But it could be all about how the temp data is sliced.
The USDA says:
The new version of the map includes 13 zones, with the addition for the first time of zones 12 (50-60 degrees Fahrenheit) and 13 (60-70 degrees Fahrenheit). Each zone is a 10-degree Fahrenheit band, further divided into 5-degree Fahrenheit zones “A” and “B.”
To help develop the new map, USDA and OSU requested that horticultural and climatic experts review the zones in their geographic area, and trial versions of the new map were revised based on their expert input.
Compared to the 1990 version, zone boundaries in this edition of the map have shifted in many areas. The new map is generally one 5-degree Fahrenheit half-zone warmer than the previous map throughout much of the United States. This is mostly a result of using temperature data from a longer and more recent time period; the new map uses data measured at weather stations during the 30-year period 1976-2005. In contrast, the 1990 map was based on temperature data from only a 13-year period of 1974-1986.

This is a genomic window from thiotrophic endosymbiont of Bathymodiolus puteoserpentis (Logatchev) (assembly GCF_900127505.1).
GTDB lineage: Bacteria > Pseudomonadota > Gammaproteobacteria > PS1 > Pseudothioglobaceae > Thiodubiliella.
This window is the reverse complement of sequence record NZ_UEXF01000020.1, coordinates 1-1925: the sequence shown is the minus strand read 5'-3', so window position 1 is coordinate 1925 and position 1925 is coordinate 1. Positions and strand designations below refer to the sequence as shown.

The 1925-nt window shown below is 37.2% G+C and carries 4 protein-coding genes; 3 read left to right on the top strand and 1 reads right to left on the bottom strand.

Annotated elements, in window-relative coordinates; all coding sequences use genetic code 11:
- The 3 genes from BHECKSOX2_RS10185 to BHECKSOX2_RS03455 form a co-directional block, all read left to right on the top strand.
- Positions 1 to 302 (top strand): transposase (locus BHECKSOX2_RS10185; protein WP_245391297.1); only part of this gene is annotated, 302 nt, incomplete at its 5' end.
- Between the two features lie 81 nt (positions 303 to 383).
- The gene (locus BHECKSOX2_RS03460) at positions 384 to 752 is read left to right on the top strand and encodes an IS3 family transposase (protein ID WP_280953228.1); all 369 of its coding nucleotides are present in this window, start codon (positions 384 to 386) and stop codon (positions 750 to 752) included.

Below is the new (2012) map.
Here’s the old (1990) map.